New content added below, 9/24
- A very prep-friendly dish. Although prep takes hours, it's easy to do it a day ahead of time, then assemble and bake right before guests arrive.
- Recipe as written doesn't specify bowl size, which is a kinda huge oversight. Ingredient proportions are also suspect. Half the dough you need for 14.5" bowl, yet twice the ziti.
- I bought my timpano bowls from this vendor. The enormous 14.5" bowl would feed 14 people. The 12" bowl will nicely feed 8. Get the 12. If he doesn't have it listed, just email him.
- Recipe provides weird dimensions for provolone and salami. Make them 1/4" x 1/4" x 2" strips.
- Eggs aren't nearly as weird as I thought they'd be.
- You can't use too much lubricant in the bowl. Mine was like David Carr's hair, and there were no ill effects.
- Bland as written. Meatballs and ragu are flavorless. Season ragu better; replace meatballs with browned disks of hot Italian sausage. Add zesty foods such as kalamata olives, capers and and priscutto.
- Ideas for future: artichoke hearts, roasted cloves of garlic.
- Respect recipe's calls for watery ragu. This dish tends toward serious dryness. Make enough sauce for a marinara on the side.
This section added 9/24
From esteemed CheckRaise troll Charmell comes this note.
Hey, John. I just woke up and turned on the TV. It just so happens that a show called "NapaStyle" is on. The host has a special guest on to teach him how to make a timpano, of all things. I watched with interest, thinking of your blog and vowing to NEVER make this recipe if I intend to avoid using insulin as a type 2 diabetic.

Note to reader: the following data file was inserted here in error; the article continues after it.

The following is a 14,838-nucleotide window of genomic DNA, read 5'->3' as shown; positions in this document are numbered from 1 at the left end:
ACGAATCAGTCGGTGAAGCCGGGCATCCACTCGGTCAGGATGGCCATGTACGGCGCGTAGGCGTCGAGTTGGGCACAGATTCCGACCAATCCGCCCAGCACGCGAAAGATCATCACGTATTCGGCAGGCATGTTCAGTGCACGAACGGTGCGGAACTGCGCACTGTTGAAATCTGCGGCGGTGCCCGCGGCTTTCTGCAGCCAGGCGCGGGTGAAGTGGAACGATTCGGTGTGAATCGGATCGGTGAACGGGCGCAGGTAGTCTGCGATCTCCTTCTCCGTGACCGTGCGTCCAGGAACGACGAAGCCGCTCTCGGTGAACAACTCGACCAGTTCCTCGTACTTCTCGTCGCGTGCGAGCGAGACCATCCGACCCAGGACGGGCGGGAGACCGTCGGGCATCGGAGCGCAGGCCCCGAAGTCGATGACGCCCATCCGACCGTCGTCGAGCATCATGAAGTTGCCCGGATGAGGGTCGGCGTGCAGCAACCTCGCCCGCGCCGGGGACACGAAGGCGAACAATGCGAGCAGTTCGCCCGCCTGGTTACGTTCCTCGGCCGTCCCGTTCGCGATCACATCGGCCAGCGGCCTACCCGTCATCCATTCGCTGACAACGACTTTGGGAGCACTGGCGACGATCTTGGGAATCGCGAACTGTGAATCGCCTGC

Anyway, I noted some alternatives to the recipe you provided. The main surprise is that they used a springform pan instead of a bowl. They did insist on lots of butter for a problem-free release after baking.
The shape was a little funny; before cutting, it looked like a giant, overdone cheesecake.
My two cents: I can't imagine timpano without the crispiness and appearance that the enamelware bowl provides. Not to mention that rounding corners with the raw dough (the interior bottom of the springform pan) seems like it would be very, very difficult, if not structurally fragile. That said, if your fear factor is prohibitively high, this seems like a good way of paring down risk.